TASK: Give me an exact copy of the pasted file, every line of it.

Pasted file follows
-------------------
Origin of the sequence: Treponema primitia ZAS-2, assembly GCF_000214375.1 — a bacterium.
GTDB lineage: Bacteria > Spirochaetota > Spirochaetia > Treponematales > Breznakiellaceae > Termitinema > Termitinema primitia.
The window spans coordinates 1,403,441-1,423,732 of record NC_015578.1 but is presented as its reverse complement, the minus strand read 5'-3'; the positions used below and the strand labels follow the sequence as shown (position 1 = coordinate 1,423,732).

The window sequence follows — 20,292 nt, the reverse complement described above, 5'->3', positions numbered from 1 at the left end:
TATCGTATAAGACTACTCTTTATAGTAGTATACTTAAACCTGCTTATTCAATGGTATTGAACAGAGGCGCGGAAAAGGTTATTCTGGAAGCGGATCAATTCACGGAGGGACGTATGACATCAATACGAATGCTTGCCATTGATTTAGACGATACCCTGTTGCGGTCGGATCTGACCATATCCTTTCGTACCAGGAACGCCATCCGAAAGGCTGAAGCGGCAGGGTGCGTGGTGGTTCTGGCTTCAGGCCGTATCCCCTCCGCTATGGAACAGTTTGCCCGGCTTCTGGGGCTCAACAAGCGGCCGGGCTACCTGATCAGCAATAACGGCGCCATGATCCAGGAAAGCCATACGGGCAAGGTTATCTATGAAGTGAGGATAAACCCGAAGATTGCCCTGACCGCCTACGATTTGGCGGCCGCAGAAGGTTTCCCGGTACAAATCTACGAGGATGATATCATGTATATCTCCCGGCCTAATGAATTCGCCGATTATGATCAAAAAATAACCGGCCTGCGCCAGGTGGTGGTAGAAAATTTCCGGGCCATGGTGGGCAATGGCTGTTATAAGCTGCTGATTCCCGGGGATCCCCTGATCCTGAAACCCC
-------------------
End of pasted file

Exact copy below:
Origin of the sequence: Treponema primitia ZAS-2, assembly GCF_000214375.1 — a bacterium.
GTDB lineage: Bacteria > Spirochaetota > Spirochaetia > Treponematales > Breznakiellaceae > Termitinema > Termitinema primitia.
The window spans coordinates 1,403,441-1,423,732 of record NC_015578.1 but is presented as its reverse complement, the minus strand read 5'-3'; the positions used below and the strand labels follow the sequence as shown (position 1 = coordinate 1,423,732).

The window sequence follows — 20,292 nt, the reverse complement described above, 5'->3', positions numbered from 1 at the left end:
TATCGTATAAGACTACTCTTTATAGTAGTATACTTAAACCTGCTTATTCAATGGTATTGAACAGAGGCGCGGAAAAGGTTATTCTGGAAGCGGATCAATTCACGGAGGGACGTATGACATCAATACGAATGCTTGCCATTGATTTAGACGATACCCTGTTGCGGTCGGATCTGACCATATCCTTTCGTACCAGGAACGCCATCCGAAAGGCTGAAGCGGCAGGGTGCGTGGTGGTTCTGGCTTCAGGCCGTATCCCCTCCGCTATGGAACAGTTTGCCCGGCTTCTGGGGCTCAACAAGCGGCCGGGCTACCTGATCAGCAATAACGGCGCCATGATCCAGGAAAGCCATACGGGCAAGGTTATCTATGAAGTGAGGATAAACCCGAAGATTGCCCTGACCGCCTACGATTTGGCGGCCGCAGAAGGTTTCCCGGTACAAATCTACGAGGATGATATCATGTATATCTCCCGGCCTAATGAATTCGCCGATTATGATCAAAAAATAACCGGCCTGCGCCAGGTGGTGGTAGAAAATTTCCGGGCCATGGTGGGCAATGGCTGTTATAAGCTGCTGATTCCCGGGGATCCCCTGATCCTGAAACCCC